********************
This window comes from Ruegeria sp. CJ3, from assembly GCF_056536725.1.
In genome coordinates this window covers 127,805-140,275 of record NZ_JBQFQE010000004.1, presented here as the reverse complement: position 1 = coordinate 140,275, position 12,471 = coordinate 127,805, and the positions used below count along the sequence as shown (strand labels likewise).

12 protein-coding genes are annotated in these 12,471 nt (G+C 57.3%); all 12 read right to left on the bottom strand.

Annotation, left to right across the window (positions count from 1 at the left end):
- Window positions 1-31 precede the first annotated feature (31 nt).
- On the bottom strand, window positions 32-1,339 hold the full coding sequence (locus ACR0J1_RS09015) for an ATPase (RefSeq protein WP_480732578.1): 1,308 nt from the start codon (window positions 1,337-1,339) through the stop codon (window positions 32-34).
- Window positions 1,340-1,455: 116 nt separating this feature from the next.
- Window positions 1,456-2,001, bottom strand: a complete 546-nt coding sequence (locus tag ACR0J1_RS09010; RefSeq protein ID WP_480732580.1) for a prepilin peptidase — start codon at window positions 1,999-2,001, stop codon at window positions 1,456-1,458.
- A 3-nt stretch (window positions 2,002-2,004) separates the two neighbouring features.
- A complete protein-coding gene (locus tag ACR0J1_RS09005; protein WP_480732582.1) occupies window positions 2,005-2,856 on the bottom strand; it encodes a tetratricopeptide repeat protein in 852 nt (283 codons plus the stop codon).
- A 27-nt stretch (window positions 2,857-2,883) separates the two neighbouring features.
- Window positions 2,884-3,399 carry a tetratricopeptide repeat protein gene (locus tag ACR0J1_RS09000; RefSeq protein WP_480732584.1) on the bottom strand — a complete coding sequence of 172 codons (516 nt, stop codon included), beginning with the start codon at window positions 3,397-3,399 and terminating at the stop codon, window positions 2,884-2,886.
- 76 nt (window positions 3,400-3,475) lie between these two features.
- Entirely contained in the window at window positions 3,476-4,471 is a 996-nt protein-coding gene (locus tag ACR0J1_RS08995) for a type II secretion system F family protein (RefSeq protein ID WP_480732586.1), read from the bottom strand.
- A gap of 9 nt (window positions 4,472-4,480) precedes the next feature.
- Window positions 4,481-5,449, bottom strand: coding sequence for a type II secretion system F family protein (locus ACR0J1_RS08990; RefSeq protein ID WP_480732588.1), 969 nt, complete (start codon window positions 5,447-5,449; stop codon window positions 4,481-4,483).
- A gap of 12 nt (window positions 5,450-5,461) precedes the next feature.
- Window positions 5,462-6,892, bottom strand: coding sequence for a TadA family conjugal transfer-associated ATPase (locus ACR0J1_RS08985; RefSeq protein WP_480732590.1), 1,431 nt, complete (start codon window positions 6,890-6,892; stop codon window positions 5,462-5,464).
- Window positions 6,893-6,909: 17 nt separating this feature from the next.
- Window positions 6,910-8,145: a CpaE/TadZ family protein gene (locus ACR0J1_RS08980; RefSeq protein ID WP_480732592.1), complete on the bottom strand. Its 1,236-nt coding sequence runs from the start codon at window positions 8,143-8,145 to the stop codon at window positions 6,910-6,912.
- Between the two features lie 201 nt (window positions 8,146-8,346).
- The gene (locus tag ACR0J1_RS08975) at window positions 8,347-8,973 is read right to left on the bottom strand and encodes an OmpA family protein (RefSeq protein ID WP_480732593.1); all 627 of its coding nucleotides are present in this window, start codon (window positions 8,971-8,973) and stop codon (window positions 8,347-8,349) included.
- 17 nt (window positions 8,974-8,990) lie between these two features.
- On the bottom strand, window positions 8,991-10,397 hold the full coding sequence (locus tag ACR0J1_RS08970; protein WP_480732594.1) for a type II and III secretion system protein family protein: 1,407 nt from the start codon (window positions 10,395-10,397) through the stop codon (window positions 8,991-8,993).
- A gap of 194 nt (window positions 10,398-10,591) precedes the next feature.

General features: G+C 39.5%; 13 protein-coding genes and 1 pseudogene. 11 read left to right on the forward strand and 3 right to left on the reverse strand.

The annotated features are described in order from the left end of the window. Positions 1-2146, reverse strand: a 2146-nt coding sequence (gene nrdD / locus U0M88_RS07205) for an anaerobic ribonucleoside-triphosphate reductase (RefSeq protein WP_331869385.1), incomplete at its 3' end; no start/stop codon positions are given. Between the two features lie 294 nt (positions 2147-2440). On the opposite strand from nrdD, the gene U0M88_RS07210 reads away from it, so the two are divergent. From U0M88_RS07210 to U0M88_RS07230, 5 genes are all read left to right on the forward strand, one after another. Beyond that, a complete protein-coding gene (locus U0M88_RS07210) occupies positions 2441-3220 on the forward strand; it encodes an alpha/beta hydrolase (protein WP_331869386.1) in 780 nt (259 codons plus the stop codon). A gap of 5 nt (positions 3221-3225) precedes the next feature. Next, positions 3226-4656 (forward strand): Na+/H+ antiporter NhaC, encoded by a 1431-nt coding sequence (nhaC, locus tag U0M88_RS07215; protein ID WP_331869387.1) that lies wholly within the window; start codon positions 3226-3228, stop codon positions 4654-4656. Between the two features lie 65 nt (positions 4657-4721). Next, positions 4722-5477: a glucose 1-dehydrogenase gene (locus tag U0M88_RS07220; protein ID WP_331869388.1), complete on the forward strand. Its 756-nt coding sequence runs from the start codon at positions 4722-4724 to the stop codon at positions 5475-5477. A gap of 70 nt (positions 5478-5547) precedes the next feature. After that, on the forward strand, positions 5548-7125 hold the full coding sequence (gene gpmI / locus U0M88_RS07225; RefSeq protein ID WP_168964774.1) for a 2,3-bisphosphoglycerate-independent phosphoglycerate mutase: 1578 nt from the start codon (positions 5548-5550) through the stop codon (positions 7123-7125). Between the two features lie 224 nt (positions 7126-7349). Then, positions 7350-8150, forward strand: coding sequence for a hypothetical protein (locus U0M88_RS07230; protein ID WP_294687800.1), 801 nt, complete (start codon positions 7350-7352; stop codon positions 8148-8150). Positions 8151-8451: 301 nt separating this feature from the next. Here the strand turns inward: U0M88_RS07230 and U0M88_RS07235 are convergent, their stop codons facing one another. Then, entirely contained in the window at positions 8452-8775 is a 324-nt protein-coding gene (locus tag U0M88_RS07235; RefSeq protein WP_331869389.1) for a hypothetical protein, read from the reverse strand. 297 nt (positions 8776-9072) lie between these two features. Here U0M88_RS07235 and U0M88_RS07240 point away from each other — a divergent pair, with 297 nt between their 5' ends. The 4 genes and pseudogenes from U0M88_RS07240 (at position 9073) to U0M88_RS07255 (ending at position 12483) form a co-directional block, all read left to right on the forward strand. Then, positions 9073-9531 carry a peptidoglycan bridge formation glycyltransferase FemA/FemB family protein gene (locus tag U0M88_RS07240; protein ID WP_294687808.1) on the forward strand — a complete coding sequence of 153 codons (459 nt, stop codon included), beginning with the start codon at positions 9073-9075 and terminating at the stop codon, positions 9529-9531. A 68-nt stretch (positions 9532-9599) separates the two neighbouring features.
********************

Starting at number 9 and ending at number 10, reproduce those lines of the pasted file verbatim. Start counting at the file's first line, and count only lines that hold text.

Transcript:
- A 3-nt stretch (window positions 2,002-2,004) separates the two neighbouring features.
- A complete protein-coding gene (locus tag ACR0J1_RS09005; protein WP_480732582.1) occupies window positions 2,005-2,856 on the bottom strand; it encodes a tetratricopeptide repeat protein in 852 nt (283 codons plus the stop codon).